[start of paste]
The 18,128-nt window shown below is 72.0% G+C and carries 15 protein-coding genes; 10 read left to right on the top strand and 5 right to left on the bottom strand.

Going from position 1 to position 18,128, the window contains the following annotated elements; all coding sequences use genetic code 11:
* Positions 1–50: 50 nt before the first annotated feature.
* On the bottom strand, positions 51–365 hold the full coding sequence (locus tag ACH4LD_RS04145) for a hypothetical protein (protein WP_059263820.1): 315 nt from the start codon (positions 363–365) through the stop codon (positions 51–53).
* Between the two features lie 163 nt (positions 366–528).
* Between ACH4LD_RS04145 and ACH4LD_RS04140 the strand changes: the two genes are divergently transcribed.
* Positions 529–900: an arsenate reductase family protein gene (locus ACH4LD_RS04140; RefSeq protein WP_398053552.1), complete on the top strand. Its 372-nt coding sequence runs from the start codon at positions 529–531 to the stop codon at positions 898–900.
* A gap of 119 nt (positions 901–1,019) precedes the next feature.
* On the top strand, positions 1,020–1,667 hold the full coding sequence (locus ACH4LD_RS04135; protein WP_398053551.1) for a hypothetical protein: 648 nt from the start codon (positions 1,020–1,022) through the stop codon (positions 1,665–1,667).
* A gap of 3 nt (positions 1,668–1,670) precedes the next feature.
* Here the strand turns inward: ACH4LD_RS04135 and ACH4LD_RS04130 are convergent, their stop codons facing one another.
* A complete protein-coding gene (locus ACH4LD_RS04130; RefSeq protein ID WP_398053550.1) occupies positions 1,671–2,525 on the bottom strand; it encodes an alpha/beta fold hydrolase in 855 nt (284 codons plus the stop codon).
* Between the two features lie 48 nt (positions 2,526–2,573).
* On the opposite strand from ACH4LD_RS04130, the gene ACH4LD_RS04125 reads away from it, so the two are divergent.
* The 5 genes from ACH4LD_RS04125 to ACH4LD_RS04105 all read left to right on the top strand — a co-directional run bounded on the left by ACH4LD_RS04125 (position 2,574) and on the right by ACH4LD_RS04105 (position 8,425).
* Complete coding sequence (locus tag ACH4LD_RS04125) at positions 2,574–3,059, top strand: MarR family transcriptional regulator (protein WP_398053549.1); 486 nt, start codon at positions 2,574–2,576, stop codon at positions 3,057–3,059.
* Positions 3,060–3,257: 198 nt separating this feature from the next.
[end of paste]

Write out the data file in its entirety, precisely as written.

The 18,128-nt window shown below is 72.0% G+C and carries 15 protein-coding genes; 10 read left to right on the top strand and 5 right to left on the bottom strand.

Going from position 1 to position 18,128, the window contains the following annotated elements; all coding sequences use genetic code 11:
* Positions 1–50: 50 nt before the first annotated feature.
* On the bottom strand, positions 51–365 hold the full coding sequence (locus tag ACH4LD_RS04145) for a hypothetical protein (protein WP_059263820.1): 315 nt from the start codon (positions 363–365) through the stop codon (positions 51–53).
* Between the two features lie 163 nt (positions 366–528).
* Between ACH4LD_RS04145 and ACH4LD_RS04140 the strand changes: the two genes are divergently transcribed.
* Positions 529–900: an arsenate reductase family protein gene (locus ACH4LD_RS04140; RefSeq protein WP_398053552.1), complete on the top strand. Its 372-nt coding sequence runs from the start codon at positions 529–531 to the stop codon at positions 898–900.
* A gap of 119 nt (positions 901–1,019) precedes the next feature.
* On the top strand, positions 1,020–1,667 hold the full coding sequence (locus ACH4LD_RS04135; protein WP_398053551.1) for a hypothetical protein: 648 nt from the start codon (positions 1,020–1,022) through the stop codon (positions 1,665–1,667).
* A gap of 3 nt (positions 1,668–1,670) precedes the next feature.
* Here the strand turns inward: ACH4LD_RS04135 and ACH4LD_RS04130 are convergent, their stop codons facing one another.
* A complete protein-coding gene (locus ACH4LD_RS04130; RefSeq protein ID WP_398053550.1) occupies positions 1,671–2,525 on the bottom strand; it encodes an alpha/beta fold hydrolase in 855 nt (284 codons plus the stop codon).
* Between the two features lie 48 nt (positions 2,526–2,573).
* On the opposite strand from ACH4LD_RS04130, the gene ACH4LD_RS04125 reads away from it, so the two are divergent.
* The 5 genes from ACH4LD_RS04125 to ACH4LD_RS04105 all read left to right on the top strand — a co-directional run bounded on the left by ACH4LD_RS04125 (position 2,574) and on the right by ACH4LD_RS04105 (position 8,425).
* Complete coding sequence (locus tag ACH4LD_RS04125) at positions 2,574–3,059, top strand: MarR family transcriptional regulator (protein WP_398053549.1); 486 nt, start codon at positions 2,574–2,576, stop codon at positions 3,057–3,059.
* Positions 3,060–3,257: 198 nt separating this feature from the next.